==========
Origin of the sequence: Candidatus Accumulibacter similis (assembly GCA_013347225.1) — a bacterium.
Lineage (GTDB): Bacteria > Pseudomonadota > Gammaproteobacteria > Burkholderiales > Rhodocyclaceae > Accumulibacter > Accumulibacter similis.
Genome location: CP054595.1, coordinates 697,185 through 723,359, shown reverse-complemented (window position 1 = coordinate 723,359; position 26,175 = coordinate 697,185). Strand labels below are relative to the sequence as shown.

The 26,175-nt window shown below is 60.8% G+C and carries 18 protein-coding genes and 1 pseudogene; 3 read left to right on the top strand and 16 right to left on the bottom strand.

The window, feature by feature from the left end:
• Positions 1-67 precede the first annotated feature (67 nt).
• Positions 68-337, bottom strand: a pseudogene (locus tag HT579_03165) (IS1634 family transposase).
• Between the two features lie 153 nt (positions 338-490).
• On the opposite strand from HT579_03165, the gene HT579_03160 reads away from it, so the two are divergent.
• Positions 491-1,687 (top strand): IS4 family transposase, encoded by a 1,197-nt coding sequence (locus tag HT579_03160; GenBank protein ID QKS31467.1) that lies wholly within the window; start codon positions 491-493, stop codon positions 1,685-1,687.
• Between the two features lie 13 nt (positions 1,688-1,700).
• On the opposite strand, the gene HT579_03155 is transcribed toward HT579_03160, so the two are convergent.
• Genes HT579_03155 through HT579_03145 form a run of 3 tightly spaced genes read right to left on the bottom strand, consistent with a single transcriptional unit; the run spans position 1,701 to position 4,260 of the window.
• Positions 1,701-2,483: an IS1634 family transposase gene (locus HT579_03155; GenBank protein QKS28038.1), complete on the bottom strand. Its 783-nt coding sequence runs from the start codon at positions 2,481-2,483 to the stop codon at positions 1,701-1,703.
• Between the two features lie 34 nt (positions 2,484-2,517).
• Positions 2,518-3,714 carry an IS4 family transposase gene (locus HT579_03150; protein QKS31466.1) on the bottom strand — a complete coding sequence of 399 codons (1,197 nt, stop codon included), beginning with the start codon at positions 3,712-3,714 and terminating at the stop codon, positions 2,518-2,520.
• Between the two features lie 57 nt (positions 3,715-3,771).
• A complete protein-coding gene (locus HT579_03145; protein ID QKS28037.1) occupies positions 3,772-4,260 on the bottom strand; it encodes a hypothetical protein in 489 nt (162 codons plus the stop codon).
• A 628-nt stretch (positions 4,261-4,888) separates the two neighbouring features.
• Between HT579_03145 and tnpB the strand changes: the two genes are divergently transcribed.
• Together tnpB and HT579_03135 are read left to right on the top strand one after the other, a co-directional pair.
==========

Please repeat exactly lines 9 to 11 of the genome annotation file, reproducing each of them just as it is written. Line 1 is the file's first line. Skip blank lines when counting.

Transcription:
• On the opposite strand from HT579_03165, the gene HT579_03160 reads away from it, so the two are divergent.
• Positions 491-1,687 (top strand): IS4 family transposase, encoded by a 1,197-nt coding sequence (locus tag HT579_03160; GenBank protein ID QKS31467.1) that lies wholly within the window; start codon positions 491-493, stop codon positions 1,685-1,687.
• Between the two features lie 13 nt (positions 1,688-1,700).